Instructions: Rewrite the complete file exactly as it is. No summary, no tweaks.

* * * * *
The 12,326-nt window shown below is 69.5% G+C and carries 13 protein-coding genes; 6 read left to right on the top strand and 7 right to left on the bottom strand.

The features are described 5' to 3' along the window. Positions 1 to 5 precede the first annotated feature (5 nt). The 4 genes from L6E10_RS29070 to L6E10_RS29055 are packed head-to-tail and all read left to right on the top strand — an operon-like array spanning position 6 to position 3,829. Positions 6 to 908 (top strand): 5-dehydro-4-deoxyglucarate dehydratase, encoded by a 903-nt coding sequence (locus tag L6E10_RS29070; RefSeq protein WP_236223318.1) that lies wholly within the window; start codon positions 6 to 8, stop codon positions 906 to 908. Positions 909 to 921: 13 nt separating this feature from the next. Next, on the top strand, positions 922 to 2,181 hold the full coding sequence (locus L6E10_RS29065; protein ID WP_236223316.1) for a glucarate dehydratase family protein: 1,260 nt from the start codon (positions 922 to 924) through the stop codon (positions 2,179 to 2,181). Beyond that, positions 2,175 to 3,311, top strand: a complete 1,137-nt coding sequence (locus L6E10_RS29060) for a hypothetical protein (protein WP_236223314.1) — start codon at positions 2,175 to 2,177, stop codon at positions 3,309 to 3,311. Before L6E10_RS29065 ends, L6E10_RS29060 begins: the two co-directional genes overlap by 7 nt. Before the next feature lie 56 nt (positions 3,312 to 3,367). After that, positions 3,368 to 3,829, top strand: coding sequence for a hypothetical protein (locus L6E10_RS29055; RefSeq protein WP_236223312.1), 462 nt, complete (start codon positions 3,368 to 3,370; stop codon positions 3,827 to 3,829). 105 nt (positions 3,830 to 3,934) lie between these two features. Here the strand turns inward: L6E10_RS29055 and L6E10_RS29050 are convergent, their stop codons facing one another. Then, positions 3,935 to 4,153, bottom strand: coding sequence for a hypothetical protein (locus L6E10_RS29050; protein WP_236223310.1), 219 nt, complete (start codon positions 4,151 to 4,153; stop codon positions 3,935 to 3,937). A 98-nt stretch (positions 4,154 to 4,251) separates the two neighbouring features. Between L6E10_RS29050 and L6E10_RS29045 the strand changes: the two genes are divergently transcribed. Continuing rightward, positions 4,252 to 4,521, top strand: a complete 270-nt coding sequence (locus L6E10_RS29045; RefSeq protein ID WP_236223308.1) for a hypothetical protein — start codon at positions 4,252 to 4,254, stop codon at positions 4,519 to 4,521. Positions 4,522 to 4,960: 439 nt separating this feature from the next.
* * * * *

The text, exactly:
The 12,326-nt window shown below is 69.5% G+C and carries 13 protein-coding genes; 6 read left to right on the top strand and 7 right to left on the bottom strand.

The features are described 5' to 3' along the window. Positions 1 to 5 precede the first annotated feature (5 nt). The 4 genes from L6E10_RS29070 to L6E10_RS29055 are packed head-to-tail and all read left to right on the top strand — an operon-like array spanning position 6 to position 3,829. Positions 6 to 908 (top strand): 5-dehydro-4-deoxyglucarate dehydratase, encoded by a 903-nt coding sequence (locus tag L6E10_RS29070; RefSeq protein WP_236223318.1) that lies wholly within the window; start codon positions 6 to 8, stop codon positions 906 to 908. Positions 909 to 921: 13 nt separating this feature from the next. Next, on the top strand, positions 922 to 2,181 hold the full coding sequence (locus L6E10_RS29065; protein ID WP_236223316.1) for a glucarate dehydratase family protein: 1,260 nt from the start codon (positions 922 to 924) through the stop codon (positions 2,179 to 2,181). Beyond that, positions 2,175 to 3,311, top strand: a complete 1,137-nt coding sequence (locus L6E10_RS29060) for a hypothetical protein (protein WP_236223314.1) — start codon at positions 2,175 to 2,177, stop codon at positions 3,309 to 3,311. Before L6E10_RS29065 ends, L6E10_RS29060 begins: the two co-directional genes overlap by 7 nt. Before the next feature lie 56 nt (positions 3,312 to 3,367). After that, positions 3,368 to 3,829, top strand: coding sequence for a hypothetical protein (locus L6E10_RS29055; RefSeq protein WP_236223312.1), 462 nt, complete (start codon positions 3,368 to 3,370; stop codon positions 3,827 to 3,829). 105 nt (positions 3,830 to 3,934) lie between these two features. Here the strand turns inward: L6E10_RS29055 and L6E10_RS29050 are convergent, their stop codons facing one another. Then, positions 3,935 to 4,153, bottom strand: coding sequence for a hypothetical protein (locus L6E10_RS29050; protein WP_236223310.1), 219 nt, complete (start codon positions 4,151 to 4,153; stop codon positions 3,935 to 3,937). A 98-nt stretch (positions 4,154 to 4,251) separates the two neighbouring features. Between L6E10_RS29050 and L6E10_RS29045 the strand changes: the two genes are divergently transcribed. Continuing rightward, positions 4,252 to 4,521, top strand: a complete 270-nt coding sequence (locus L6E10_RS29045; RefSeq protein ID WP_236223308.1) for a hypothetical protein — start codon at positions 4,252 to 4,254, stop codon at positions 4,519 to 4,521. Positions 4,522 to 4,960: 439 nt separating this feature from the next.